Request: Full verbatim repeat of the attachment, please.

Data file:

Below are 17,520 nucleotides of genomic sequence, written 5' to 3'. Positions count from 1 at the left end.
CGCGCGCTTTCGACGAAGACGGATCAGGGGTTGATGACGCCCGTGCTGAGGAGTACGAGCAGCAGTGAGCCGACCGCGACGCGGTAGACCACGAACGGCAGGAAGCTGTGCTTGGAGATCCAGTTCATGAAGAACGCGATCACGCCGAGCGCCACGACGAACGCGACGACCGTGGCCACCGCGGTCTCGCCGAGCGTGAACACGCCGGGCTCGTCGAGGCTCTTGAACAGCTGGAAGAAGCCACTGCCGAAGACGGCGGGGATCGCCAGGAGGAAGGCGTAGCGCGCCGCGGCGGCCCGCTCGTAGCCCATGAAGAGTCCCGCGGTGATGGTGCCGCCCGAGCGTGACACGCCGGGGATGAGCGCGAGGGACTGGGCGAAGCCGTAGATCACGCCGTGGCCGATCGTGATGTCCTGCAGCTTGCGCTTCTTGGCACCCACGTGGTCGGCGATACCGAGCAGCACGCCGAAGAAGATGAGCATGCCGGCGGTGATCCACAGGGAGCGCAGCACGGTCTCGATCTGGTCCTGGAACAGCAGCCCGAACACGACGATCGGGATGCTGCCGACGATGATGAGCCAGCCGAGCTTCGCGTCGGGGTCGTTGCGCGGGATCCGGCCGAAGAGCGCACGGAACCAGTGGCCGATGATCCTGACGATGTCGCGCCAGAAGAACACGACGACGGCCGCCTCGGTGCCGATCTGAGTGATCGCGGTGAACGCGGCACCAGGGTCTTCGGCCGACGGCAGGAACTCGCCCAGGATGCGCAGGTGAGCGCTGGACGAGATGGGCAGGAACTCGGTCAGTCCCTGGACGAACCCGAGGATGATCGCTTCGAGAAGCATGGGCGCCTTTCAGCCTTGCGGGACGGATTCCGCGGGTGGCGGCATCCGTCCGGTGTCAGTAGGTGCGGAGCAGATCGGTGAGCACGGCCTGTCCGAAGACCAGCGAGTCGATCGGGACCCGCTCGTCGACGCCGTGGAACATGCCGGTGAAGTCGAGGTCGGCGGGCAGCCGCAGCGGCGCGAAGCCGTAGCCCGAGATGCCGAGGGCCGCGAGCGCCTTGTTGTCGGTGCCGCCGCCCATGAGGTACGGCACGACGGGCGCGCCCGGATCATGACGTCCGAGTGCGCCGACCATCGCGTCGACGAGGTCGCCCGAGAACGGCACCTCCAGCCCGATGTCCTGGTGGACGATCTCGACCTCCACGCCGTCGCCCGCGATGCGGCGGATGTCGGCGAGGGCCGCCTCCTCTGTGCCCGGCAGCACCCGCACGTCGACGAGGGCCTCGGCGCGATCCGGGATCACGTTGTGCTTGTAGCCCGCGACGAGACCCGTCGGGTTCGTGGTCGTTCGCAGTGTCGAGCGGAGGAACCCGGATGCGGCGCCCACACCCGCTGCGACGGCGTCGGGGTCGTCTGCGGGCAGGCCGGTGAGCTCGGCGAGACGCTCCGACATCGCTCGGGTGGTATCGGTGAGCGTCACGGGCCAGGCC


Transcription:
Below are 17,520 nucleotides of genomic sequence, written 5' to 3'. Positions count from 1 at the left end.
CGCGCGCTTTCGACGAAGACGGATCAGGGGTTGATGACGCCCGTGCTGAGGAGTACGAGCAGCAGTGAGCCGACCGCGACGCGGTAGACCACGAACGGCAGGAAGCTGTGCTTGGAGATCCAGTTCATGAAGAACGCGATCACGCCGAGCGCCACGACGAACGCGACGACCGTGGCCACCGCGGTCTCGCCGAGCGTGAACACGCCGGGCTCGTCGAGGCTCTTGAACAGCTGGAAGAAGCCACTGCCGAAGACGGCGGGGATCGCCAGGAGGAAGGCGTAGCGCGCCGCGGCGGCCCGCTCGTAGCCCATGAAGAGTCCCGCGGTGATGGTGCCGCCCGAGCGTGACACGCCGGGGATGAGCGCGAGGGACTGGGCGAAGCCGTAGATCACGCCGTGGCCGATCGTGATGTCCTGCAGCTTGCGCTTCTTGGCACCCACGTGGTCGGCGATACCGAGCAGCACGCCGAAGAAGATGAGCATGCCGGCGGTGATCCACAGGGAGCGCAGCACGGTCTCGATCTGGTCCTGGAACAGCAGCCCGAACACGACGATCGGGATGCTGCCGACGATGATGAGCCAGCCGAGCTTCGCGTCGGGGTCGTTGCGCGGGATCCGGCCGAAGAGCGCACGGAACCAGTGGCCGATGATCCTGACGATGTCGCGCCAGAAGAACACGACGACGGCCGCCTCGGTGCCGATCTGAGTGATCGCGGTGAACGCGGCACCAGGGTCTTCGGCCGACGGCAGGAACTCGCCCAGGATGCGCAGGTGAGCGCTGGACGAGATGGGCAGGAACTCGGTCAGTCCCTGGACGAACCCGAGGATGATCGCTTCGAGAAGCATGGGCGCCTTTCAGCCTTGCGGGACGGATTCCGCGGGTGGCGGCATCCGTCCGGTGTCAGTAGGTGCGGAGCAGATCGGTGAGCACGGCCTGTCCGAAGACCAGCGAGTCGATCGGGACCCGCTCGTCGACGCCGTGGAACATGCCGGTGAAGTCGAGGTCGGCGGGCAGCCGCAGCGGCGCGAAGCCGTAGCCCGAGATGCCGAGGGCCGCGAGCGCCTTGTTGTCGGTGCCGCCGCCCATGAGGTACGGCACGACGGGCGCGCCCGGATCATGACGTCCGAGTGCGCCGACCATCGCGTCGACGAGGTCGCCCGAGAACGGCACCTCCAGCCCGATGTCCTGGTGGACGATCTCGACCTCCACGCCGTCGCCCGCGATGCGGCGGATGTCGGCGAGGGCCGCCTCCTCTGTGCCCGGCAGCACCCGCACGTCGACGAGGGCCTCGGCGCGATCCGGGATCACGTTGTGCTTGTAGCCCGCGACGAGACCCGTCGGGTTCGTGGTCGTTCGCAGTGTCGAGCGGAGGAACCCGGATGCGGCGCCCACACCCGCTGCGACGGCGTCGGGGTCGTCTGCGGGCAGGCCGGTGAGCTCGGCGAGACGCTCCGACATCGCTCGGGTGGTATCGGTGAGCGTCACGGGCCAGGCC